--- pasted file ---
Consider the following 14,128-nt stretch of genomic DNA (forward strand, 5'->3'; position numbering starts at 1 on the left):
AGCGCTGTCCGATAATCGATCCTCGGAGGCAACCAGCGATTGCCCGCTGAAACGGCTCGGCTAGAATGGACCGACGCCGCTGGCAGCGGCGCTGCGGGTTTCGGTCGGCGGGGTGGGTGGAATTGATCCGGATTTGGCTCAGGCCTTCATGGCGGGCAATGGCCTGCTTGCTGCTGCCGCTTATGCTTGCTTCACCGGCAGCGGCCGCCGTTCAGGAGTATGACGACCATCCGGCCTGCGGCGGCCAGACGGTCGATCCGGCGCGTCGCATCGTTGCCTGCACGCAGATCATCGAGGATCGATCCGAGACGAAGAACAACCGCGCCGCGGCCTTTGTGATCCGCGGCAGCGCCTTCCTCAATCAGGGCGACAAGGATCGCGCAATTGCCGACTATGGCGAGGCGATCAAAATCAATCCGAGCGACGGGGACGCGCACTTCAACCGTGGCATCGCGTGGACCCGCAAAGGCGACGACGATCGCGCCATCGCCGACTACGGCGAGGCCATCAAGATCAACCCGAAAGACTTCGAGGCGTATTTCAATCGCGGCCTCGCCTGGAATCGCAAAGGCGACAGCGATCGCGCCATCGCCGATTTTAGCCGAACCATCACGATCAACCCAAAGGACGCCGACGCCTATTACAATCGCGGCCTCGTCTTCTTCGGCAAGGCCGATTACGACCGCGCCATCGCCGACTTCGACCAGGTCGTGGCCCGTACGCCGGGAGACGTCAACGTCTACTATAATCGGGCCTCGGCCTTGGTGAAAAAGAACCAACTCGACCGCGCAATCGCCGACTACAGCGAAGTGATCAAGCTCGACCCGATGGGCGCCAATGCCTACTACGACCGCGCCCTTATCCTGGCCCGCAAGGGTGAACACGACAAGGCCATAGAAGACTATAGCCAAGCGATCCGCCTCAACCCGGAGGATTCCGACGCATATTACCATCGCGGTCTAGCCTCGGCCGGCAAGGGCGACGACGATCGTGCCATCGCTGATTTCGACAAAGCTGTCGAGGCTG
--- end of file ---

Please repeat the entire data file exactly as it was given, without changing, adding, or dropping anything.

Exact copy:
Consider the following 14,128-nt stretch of genomic DNA (forward strand, 5'->3'; position numbering starts at 1 on the left):
AGCGCTGTCCGATAATCGATCCTCGGAGGCAACCAGCGATTGCCCGCTGAAACGGCTCGGCTAGAATGGACCGACGCCGCTGGCAGCGGCGCTGCGGGTTTCGGTCGGCGGGGTGGGTGGAATTGATCCGGATTTGGCTCAGGCCTTCATGGCGGGCAATGGCCTGCTTGCTGCTGCCGCTTATGCTTGCTTCACCGGCAGCGGCCGCCGTTCAGGAGTATGACGACCATCCGGCCTGCGGCGGCCAGACGGTCGATCCGGCGCGTCGCATCGTTGCCTGCACGCAGATCATCGAGGATCGATCCGAGACGAAGAACAACCGCGCCGCGGCCTTTGTGATCCGCGGCAGCGCCTTCCTCAATCAGGGCGACAAGGATCGCGCAATTGCCGACTATGGCGAGGCGATCAAAATCAATCCGAGCGACGGGGACGCGCACTTCAACCGTGGCATCGCGTGGACCCGCAAAGGCGACGACGATCGCGCCATCGCCGACTACGGCGAGGCCATCAAGATCAACCCGAAAGACTTCGAGGCGTATTTCAATCGCGGCCTCGCCTGGAATCGCAAAGGCGACAGCGATCGCGCCATCGCCGATTTTAGCCGAACCATCACGATCAACCCAAAGGACGCCGACGCCTATTACAATCGCGGCCTCGTCTTCTTCGGCAAGGCCGATTACGACCGCGCCATCGCCGACTTCGACCAGGTCGTGGCCCGTACGCCGGGAGACGTCAACGTCTACTATAATCGGGCCTCGGCCTTGGTGAAAAAGAACCAACTCGACCGCGCAATCGCCGACTACAGCGAAGTGATCAAGCTCGACCCGATGGGCGCCAATGCCTACTACGACCGCGCCCTTATCCTGGCCCGCAAGGGTGAACACGACAAGGCCATAGAAGACTATAGCCAAGCGATCCGCCTCAACCCGGAGGATTCCGACGCATATTACCATCGCGGTCTAGCCTCGGCCGGCAAGGGCGACGACGATCGTGCCATCGCTGATTTCGACAAAGCTGTCGAGGCTG